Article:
Outside of Ender and Graff, there aren't many people who could rightfully be called "characters." Ben Kingsley plays veteran hero Mazer Rackham, but he's not given much more to do than look tough, never smile, and speak his dialogue using what appears to be a hybrid cockney/New Zealand accent. Abigail Breslin plays Ender's sister, Valentine, who is the embodiment of compassion. Hailee Steinfeld, more at home here than as Juliet, is Petra Arakanian, Ender's friend and quasi-love interest. The romance is kept very low key since it's not found anywhere in the source material. Finally, double Oscar nominee Viola Davis gets to stand around looking sharp in her military attire while contributing little else.
The film's biggest star is Harrison Ford and his take on Graff (who would have been more appropriately named Gruff) is akin to what might expect from a war-weary Han Solo who has lost his capacity for wisecracking. At least this is a better role for Ford than Paranoia. Meanwhile, his young co-star, Asa Butterfield, capably holds his own, adding his solid and believable performance here to an equally solid and believable performance in Martin Scorsese's Hugo.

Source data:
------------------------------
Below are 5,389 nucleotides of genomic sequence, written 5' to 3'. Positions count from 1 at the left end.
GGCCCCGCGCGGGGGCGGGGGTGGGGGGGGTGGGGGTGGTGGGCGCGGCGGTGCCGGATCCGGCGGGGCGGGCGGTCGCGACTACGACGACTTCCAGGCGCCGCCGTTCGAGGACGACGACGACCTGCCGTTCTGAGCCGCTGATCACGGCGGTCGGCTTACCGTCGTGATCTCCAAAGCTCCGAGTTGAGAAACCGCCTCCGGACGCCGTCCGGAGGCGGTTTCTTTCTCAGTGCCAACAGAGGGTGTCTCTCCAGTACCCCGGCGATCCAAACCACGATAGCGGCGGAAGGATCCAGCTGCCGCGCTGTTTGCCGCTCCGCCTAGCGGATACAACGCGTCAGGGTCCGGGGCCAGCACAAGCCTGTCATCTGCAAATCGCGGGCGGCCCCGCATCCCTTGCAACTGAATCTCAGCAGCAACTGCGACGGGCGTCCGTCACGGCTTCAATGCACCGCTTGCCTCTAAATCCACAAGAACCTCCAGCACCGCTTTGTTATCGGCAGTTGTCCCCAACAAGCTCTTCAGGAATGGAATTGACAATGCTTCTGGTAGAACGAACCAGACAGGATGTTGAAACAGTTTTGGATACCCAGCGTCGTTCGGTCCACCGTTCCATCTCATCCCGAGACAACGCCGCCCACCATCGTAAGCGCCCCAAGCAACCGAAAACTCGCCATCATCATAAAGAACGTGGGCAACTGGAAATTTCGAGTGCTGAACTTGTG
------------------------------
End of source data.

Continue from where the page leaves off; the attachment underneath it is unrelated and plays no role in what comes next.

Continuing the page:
The central themes of Card's book remain intact, chief of which relate to the ethics of defensive genocide. There are no easy answers to the questions posed by this issue and Ender's Game, to its credit, doesn't try to provide Hollywood-style facile resolutions. The movie never gets as dark as it might but neither does it ignore the implications. There's also an interesting side question about whether we act the same way during a simulation (when we know it's artificial) as in a real-life situation. When a commander knows his decisions have genuine life-and-death implications, does he issue orders with the same detachment as when he's playing a "game?"
Ender's Game is visually delightful, at times bordering on spectacular. (And it's not in 3-D!) The space battles have a scope and energy to them. Equally impressive is the spherical battle room, where teams compete in a futuristic zero-G version of paintball. Whatever flaws Ender's Game may possess in terms of pacing, it's never less than stunning to look at, which makes the IMAX version the preferred format.
Perhaps the most refreshing thing about Ender's Game is that it's about something. Too many science fiction films (I'm thinking about Star Trek into Darkness among others) have become so obsessed with action that they've lost track of some of the basic tenets of the genre. Ender's Game manages to be exciting and engaging while conveying weighty ideas. It's nowhere as complex and involving as Card's novel but, for those who prefer a little more meat on their sci-fi bones, this is an appetizing entrée.
Ender's Game (United States, 2013)
Theatrical Aspect Ratio: 2.35:1
Screenplay: Gavin Hood, based on the novel by Orson Scott Card
Cinematography: Donald McAlpine
Music: Steve Jablonsky